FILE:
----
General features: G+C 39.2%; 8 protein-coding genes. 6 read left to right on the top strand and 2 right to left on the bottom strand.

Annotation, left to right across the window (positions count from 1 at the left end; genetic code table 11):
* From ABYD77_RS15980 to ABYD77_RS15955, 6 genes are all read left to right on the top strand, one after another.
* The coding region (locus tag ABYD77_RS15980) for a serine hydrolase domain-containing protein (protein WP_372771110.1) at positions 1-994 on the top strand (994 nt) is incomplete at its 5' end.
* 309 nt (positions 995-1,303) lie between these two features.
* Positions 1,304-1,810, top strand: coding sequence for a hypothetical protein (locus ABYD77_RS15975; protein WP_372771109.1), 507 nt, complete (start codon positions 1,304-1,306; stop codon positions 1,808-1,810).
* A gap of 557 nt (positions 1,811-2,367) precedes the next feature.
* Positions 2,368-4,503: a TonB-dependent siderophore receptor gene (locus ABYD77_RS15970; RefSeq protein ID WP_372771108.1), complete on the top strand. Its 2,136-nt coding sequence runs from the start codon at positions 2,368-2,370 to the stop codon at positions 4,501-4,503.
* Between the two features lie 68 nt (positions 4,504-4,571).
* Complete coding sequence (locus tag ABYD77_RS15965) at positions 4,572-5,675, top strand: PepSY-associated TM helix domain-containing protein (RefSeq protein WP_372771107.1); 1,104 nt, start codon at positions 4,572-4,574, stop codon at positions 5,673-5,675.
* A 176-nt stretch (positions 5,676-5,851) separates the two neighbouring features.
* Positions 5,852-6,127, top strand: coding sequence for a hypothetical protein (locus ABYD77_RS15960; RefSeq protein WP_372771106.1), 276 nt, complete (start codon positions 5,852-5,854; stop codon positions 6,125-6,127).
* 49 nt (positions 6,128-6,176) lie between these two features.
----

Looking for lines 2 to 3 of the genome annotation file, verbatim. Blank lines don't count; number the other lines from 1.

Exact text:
Annotation, left to right across the window (positions count from 1 at the left end; genetic code table 11):
* From ABYD77_RS15980 to ABYD77_RS15955, 6 genes are all read left to right on the top strand, one after another.